This is my “casting off the veil” story. Unfortunately, Mubarak, Morsi and El-Sisi didn’t get to play a part in the drama. Belly dancers of El-Haram Street where I live did not infiltrate my ideas on body image either. I did not go mad after reading Nawal El-Saadawi. I am not living a dual life because I am scared of my ultra-conservative family. A Salafist man did not attack me on the street. Nothing of the sort.
I have no problem with the drama. In fact, I have to confess it isn’t exactly “dramatic”. I am sure there are many girls whose stories aren’t as simple as mine. I cannot deny that taking off the hejab is a more or less taboo subject in our society that can involve many tensions. But I also know that are a lot like myself who simply made a personal choice and do not want to get their action zoned into politics.
This isn’t an over-simplification either. It is true that more girls are taking off the hejab in Egypt. (Or actually, that more and more girls are braver to take risks and defy rules in a wider context). And this definitely has social reasons worthy of shedding light upon and addressing. However, it is nonsensical for me that this is a “massive trend”, that this is because of the “Muslim Brotherhood”, that hejab is a synonym for oppression for these girls, and that all those who took it off made the better more civilised choice.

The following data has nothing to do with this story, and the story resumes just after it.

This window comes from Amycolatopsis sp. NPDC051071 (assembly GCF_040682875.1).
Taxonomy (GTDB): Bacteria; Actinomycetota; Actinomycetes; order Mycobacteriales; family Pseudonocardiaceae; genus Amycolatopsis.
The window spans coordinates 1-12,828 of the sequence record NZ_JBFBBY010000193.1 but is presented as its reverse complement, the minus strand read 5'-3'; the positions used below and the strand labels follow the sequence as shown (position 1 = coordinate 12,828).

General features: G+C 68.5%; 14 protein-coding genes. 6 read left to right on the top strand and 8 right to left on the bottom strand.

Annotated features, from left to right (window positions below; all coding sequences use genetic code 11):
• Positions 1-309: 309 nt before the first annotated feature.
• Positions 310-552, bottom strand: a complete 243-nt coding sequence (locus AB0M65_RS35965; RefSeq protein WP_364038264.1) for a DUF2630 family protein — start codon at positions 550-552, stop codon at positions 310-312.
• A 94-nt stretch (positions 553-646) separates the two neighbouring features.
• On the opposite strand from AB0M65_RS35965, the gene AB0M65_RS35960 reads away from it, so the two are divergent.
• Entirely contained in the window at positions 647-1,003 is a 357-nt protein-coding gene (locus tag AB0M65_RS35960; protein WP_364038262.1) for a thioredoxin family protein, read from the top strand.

I do not understand the elitist point of view writers take when writing about the issue. It is very shallow, generalizing, and stereotyping. It doesn’t put it in a proper fair wide social context that deeply understands this society - its women, its religious practices, its Islamists, its unannounced norms. (Or writers who force taking off the hejab without strong and clear justification into a political context).
These stances have always bothered me. I often felt they are an insult more than anything. Every woman has her own history, her people, her heavy baggage of experiences and she is a part of her society. It is unfair to lump her actions and what represents her into one or two vague categories that do not always reflect her reality.